The evil horn-king comes “out of one of them.” What does this mean?

Summary

The previous article showed that the fourth beast of Daniel 7 must be the Roman Empire.  To do this, it compared the animals in Daniel 7 to the animals in Daniel 8.  The small horn in Daniel 7 therefore grows out of the Roman Empire.  In Daniel 8 the small horn comes “out of one of them.”  Hebrew nouns and pronouns have genders which require agreement.  An analysis of the genders in Daniel 8 shows that the small horn comes out of one of the winds (compass directions) of the heavens.  It therefore did not come from one of the Greek horns.

Daniel 8 does not symbolize the Roman Empire with a separate beast.  However, Daniel 7 presents the little horn is not a new entity, but as a continuation of the beast.  The small horn in Daniel 8 therefore includes both the terrible beast of Daniel 7 and its evil horn.  Evidence for this is the two phases of the horn.  It first grows horizontally (politically) and then vertically (against God).

Purpose

The previous article compared the animals in Daniel 7 to the animals in Daniel 8, and showed that the fourth beast of Daniel 7 must be the Roman Empire.  It therefore follows that the small horn in Daniel 7 grows out of that empire.  Furthermore, in the first article on Daniel 8, it was argued that the evil horn of Daniel 8 is the same as the evil horn of Daniel 7.  This means that the evil horn of Daniel 8 also comes out of the Roman Empire.

Out of one of themDaniel 8:8-9 reads as follows:

8 Then the male goat magnified himself exceedingly. But as soon as he was mighty, the large horn was broken; and in its place there came up four conspicuous horns toward the four winds of heaven. 9 Out of one of them came forth a rather small horn which grew exceedingly great toward the south, toward the east, and toward the Beautiful Land. (NASB)

The male goat is “the kingdom of Greece” (8:21).  “The four horns that arose in its place represent four kingdoms which will arise from his nation” (8:22).  The words “out of one of them” seem to indicate that the small horn comes out of one of these four Greek horns, and must therefore be a Greek king, such as Antiochus IV Epiphanes.  The purpose of this article is to show that this is not the case.

Genders

In Hebrew nouns and pronouns have genders which require agreement.  In the English translation this information is lost, but in Hebrew these genders allow one to identify the “one of them,” and therefore to determine whether the evil horn is Greek or not.

The last phrase in 8:8, together with the beginning of 8:9, with the relevant words marked (f) for feminine or (m) for masculine, reads as follows:

8 … the large horn was broken; and in its place there came up four conspicuous horns toward the four (f) winds (f) of heaven (m). 9 Out of one (f) of them (m) came forth a rather small horn … (NASB)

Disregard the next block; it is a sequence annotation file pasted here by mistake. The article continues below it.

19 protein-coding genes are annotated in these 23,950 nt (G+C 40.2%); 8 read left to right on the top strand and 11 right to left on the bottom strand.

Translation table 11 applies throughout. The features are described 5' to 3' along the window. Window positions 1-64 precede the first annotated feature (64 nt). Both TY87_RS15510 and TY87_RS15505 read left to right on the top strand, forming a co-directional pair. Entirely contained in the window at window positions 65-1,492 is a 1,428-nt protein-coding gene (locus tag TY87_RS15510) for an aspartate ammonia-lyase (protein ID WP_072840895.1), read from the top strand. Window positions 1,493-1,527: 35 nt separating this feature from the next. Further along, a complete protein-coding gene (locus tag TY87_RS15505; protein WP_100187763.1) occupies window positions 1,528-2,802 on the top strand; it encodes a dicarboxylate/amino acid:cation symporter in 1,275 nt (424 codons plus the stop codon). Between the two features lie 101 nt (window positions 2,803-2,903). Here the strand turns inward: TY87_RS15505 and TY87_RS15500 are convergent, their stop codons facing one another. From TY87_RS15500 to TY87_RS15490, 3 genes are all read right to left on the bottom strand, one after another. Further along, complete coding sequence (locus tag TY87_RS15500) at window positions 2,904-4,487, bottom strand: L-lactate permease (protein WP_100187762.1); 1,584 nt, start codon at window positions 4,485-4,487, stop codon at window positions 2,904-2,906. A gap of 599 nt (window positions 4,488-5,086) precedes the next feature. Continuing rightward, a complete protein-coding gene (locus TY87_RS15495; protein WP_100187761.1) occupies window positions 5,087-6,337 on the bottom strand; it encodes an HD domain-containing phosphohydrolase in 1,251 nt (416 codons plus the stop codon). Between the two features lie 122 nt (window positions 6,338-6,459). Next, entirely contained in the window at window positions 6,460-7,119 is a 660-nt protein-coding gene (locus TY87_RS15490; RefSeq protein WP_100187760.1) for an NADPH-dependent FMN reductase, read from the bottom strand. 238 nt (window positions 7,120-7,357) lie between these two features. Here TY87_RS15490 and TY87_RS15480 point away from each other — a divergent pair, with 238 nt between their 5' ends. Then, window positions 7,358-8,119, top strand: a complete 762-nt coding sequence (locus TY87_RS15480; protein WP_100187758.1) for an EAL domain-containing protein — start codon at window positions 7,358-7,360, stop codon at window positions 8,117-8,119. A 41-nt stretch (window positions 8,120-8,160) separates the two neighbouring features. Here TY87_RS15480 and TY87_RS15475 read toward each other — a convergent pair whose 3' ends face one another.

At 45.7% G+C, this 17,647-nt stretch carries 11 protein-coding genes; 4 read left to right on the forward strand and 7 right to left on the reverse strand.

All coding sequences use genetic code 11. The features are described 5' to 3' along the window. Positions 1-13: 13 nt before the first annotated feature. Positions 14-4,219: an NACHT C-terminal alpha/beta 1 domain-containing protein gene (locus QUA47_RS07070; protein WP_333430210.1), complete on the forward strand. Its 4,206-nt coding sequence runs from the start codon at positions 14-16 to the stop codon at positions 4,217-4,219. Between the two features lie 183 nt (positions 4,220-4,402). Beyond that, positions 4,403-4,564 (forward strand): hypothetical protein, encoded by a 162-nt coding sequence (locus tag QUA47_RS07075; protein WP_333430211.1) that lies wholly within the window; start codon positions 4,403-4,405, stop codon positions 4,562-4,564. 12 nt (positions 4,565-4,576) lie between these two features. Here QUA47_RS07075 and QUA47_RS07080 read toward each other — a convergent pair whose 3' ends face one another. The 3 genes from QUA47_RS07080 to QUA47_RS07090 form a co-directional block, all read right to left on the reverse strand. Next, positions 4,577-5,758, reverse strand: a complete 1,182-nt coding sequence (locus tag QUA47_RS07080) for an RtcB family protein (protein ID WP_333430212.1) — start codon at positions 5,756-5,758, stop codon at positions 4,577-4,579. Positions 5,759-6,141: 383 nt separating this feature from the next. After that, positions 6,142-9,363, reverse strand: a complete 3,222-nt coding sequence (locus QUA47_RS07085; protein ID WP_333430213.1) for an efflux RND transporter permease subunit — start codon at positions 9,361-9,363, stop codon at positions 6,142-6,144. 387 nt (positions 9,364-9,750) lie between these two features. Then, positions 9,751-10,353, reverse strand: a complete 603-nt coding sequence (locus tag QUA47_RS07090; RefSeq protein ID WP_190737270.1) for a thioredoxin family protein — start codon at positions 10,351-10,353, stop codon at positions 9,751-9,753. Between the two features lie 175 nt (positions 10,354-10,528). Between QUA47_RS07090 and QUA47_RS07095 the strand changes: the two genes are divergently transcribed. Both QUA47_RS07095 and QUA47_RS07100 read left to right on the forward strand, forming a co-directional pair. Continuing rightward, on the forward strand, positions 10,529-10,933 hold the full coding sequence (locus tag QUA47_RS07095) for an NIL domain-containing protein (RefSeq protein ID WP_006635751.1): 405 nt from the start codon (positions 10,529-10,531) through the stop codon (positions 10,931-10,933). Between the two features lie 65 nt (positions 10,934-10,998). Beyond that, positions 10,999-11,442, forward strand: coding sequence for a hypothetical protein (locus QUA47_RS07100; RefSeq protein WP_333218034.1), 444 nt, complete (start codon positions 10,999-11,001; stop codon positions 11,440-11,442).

To understand where the little horn comes from, we need to understand what the antecedents of the “one” and “them” are. (An antecedent is the previously mentioned noun to which something refers.)

Them refer to the heavens

Them” is plural, and can therefore refer to the “horns” or the “winds.”  It can also refer to the “heaven,” for, in Hebrew, “heaven” is always plural (heavens).  But “them” is also masculine, while the Hebrew word for “horn” is always feminine, and the word for “winds” is written in 8:8 as a feminine form. “Them” can therefore only refer to the “heaven.”

One of the winds

The numeral “one” is feminine in form.  Since “them” is masculine, the “one” does not have the same antecedent as “them.”  In other words, the “one” in the statement “one of them,” does not refer to “one” of the heavens.

Since “one” is feminine in form, it can either refer to one of the horns or to one of the winds.  (The word “winds” means the four directions of the compass.)

Out of one of them

Putting the above together, the phrase “out of one of them” can therefore either mean:

1. Out of one of the horns of the heavens, or
2. Out of one of the winds (compass directions) of the heavens

The first option is not acceptable because:

Heavens do not have horns, and
Nowhere in Daniel do horns come out of horns.

The only valid option is that the small horn came out of one of the winds (directions) of the heavens.  This conclusion is supported by the fact that “the four winds of heaven” is the final phrase in verse 8.  The first phrase of verse 9 therefore lines up as follows with the last phrase of verse 8:

  Feminine Masculine  
8:8 there came up four horns toward the four winds of the heavens
8:9 from the one from them came forth a small horn

Conclusion: Verse 8 states that four horns appeared in the place of the great horn that was broken.  They extended “toward the four winds of the heavens.”  Verse 9 begins by saying that the little horn came from one of these four winds of the heavens, that is, from one of the four directions of the compass.  It therefore did not come from one of the Greek horns, and is therefore not necessarily Greek in origin.

Where Is Rome in Daniel 8?

But are we able to show that the horn came out of the Roman Empire?  Where is the Roman Empire in Daniel 8?  Daniel 8 does not seem to describe another empire between the Greek Empire and the evil horn.

The horn is the beast.

Firstly, one needs to understand that Daniel 7 presents the little horn as a continuation of the beast; not as a new entity.  The beast remains alive as long as the horn is alive:

Then I kept looking because of the sound of the boastful words which the horn was speaking; I kept looking until the beast was slain, and its body was destroyed and given to the burning fire. (7:11)

Therefore, when we see the horn in Daniel 8, we actually see the beast from which this horn grows.

The horn has two phases.

Secondly, Daniel 8 does allow for political Rome, for the horn in Daniel 8 has two phases of growth.  It first grows horizontally:

a rather small horn which grew exceedingly great toward the south, toward the east, and toward the Beautiful Land (8:9).